No topic has gathered more interest since the financial crisis of 2008 than the topic broadly called “tail risk management.” The term and its practice have been open to much interpretation; this phenomenon of initial confusion is not particularly different from the growing pains experienced by many other market sectors. Mutual funds, hedge funds, even ETFs at the very beginning of their life cycle operated without much uniformity or proper reference indexes. As the market for tail-hedging solutions evolves, it will become critical that the end-user at least have a framework within which to evaluate the potential and realized costs and benefits of particular practices. We believe that to add value over time, tail risk management has to be active rather than purely passive; thus, a proper benchmarking framework is not simply a luxury but a necessity. The purpose of this article is to start to lay out exactly such a framework, which we have evolved over almost a decade of implementation.
Defining A Hedge Mandate
As discussed in much detail elsewhere,1 a small set of inputs or guidelines is the natural starting point for defining a tail-hedge mandate. In our view, the minimal set consists of the following:
- Basis risk
The first step is quantifying exposures. Our analysis of the long-term history of many different types of assets shows that a small set of risk factors drives the returns of these assets. The two major secular exposures are the equity beta and the interest-rate or duration exposure. In addition, over cyclical periods, factors like liquidity, currency exposure, momentum and monetary policy also play important and significant roles. In our practice, we first try to quantify the exposures of each underlying portfolio to these key factors, both for normal and stressed periods. Interestingly, both our research and the work of others show that even very diversified portfolios exhibit similar exposures to the key risk factors, with equity beta as the dominant risk exposure.
The second step is to define what we have called the “attachment” level (taking a term from the reinsurance industry), which is not very different than the deductible one would have in a policy for automobile or earthquake insurance. The closer the attachment level is to the current value of the portfolio, the higher one should expect the cost of the tail risk protection. Generally, we believe that broadly diversified portfolios should have an attachment level anywhere from 10 to 15 percent below the current portfolio value.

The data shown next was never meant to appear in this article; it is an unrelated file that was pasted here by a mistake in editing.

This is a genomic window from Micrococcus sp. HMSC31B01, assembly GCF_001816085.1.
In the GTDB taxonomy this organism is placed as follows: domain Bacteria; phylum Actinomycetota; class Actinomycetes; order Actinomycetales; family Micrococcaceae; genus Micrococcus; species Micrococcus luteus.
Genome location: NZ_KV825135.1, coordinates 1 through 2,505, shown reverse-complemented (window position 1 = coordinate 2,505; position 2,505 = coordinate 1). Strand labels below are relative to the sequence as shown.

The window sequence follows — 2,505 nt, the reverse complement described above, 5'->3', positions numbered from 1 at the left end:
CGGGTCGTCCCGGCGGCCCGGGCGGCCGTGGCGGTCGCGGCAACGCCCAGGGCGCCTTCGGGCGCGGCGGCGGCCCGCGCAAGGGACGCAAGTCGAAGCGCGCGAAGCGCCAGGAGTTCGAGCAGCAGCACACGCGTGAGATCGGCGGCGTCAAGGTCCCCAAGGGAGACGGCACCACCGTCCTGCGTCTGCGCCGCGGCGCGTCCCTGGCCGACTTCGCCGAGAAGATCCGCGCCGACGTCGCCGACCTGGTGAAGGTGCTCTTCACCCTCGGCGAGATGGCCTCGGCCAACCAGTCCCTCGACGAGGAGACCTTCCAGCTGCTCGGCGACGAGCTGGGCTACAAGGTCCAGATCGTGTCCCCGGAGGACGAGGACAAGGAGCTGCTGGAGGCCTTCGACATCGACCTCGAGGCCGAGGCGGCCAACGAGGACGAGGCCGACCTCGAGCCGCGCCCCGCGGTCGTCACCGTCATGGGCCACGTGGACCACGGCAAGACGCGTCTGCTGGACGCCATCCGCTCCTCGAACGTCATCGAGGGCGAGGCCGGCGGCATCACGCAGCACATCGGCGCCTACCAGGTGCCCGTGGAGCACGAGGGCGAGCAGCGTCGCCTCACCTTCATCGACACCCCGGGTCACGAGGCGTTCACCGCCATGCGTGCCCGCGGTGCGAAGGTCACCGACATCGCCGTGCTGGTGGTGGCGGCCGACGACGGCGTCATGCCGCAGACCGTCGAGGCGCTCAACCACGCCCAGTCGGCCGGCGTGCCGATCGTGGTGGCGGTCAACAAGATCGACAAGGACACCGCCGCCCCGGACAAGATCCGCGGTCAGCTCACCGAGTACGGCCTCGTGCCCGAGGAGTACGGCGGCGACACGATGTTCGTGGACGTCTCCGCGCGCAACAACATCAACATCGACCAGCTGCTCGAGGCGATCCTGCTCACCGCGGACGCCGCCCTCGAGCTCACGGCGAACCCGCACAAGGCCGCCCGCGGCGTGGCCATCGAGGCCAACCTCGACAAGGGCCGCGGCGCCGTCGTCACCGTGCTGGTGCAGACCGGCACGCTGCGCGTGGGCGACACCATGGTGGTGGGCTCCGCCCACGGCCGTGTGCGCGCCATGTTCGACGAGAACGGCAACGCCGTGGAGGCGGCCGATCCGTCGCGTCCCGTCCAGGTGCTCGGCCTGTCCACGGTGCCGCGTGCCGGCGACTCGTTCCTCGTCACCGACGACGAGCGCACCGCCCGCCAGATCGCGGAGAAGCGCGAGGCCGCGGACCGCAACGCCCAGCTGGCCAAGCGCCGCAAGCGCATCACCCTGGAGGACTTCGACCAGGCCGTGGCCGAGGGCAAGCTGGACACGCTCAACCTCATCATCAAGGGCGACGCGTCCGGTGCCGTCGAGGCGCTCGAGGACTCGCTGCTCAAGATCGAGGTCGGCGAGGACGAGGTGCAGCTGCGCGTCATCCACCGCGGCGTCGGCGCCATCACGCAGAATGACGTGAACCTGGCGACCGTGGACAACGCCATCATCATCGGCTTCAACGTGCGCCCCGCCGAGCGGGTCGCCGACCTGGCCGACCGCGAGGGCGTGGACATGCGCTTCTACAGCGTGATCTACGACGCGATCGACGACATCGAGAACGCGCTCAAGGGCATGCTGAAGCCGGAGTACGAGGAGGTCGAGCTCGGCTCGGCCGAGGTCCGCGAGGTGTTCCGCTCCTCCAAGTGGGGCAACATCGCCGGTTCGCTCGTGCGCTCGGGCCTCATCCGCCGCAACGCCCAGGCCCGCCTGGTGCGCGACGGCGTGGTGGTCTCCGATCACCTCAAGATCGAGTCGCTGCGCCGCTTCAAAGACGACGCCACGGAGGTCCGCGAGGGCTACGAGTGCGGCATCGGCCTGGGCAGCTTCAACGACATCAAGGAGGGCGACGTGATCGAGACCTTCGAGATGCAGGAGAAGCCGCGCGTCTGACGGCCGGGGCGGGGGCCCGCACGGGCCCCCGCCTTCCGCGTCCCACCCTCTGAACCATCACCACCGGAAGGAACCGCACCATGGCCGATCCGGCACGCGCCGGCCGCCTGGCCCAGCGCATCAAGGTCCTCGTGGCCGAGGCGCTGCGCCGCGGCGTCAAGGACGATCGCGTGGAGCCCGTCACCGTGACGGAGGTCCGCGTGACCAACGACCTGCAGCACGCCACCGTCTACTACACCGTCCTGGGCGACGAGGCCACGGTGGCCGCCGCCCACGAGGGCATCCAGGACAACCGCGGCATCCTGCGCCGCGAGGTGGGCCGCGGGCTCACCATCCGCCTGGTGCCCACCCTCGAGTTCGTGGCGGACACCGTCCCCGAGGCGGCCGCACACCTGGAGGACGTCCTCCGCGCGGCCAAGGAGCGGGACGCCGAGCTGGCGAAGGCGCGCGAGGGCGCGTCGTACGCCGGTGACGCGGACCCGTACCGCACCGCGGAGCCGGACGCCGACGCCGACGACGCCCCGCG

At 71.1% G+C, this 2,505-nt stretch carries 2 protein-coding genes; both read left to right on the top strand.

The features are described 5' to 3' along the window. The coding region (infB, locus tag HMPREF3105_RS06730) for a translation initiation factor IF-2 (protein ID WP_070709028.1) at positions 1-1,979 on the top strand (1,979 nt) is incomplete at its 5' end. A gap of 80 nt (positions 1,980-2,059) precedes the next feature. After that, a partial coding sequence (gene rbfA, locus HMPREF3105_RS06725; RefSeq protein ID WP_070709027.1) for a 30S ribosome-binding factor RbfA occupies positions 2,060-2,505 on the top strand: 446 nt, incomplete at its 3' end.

This brings us to the important question of cost. We generally do not believe that tail hedging can be done efficiently in a perfectly costless manner over short-term horizons. Yes, there are structures (especially exotics) that purport to reduce the cost, or in many cases even eliminate the cost, but usually they consist of embedded sales of options that one would frequently rather not sell. Instead of this hidden discount, we believe that an explicit cost target is essential both to thinking of tail risk management as an asset allocation decision and as a commitment that one can continue to support in periods where fat-tail events do not occur. Because of the natural difficulty in forecasting the time and form of the next tail event, we believe that tail hedging is an “always on” part of any risky investment portfolio. Our empirical and theoretical research validates the belief that over longer periods (three to five years), tail hedging is generally self-financing when one accounts for both the ability to tilt portfolios more aggressively and following a systematic approach to rebalancing in the presence of such hedges.
Finally, one has some freedom to replace what might be expensive direct hedges with relatively cheaper indirect hedges, taking advantage of the tendency for correlations to increase, especially when extreme events happen. This cheapening comes with a trade-off, that the indirect hedges will not perform as well as the direct hedges conditional on the extreme event happening. To quantify this basis risk, we specify a level of confidence within which the likely outcomes of the actual portfolio are likely to fall relative to the direct hedge through simulations. The performance of a particular hedge program should be quantified in terms of the trade-off between basis risk and cost savings relative to a low- or no-basis risk benchmark.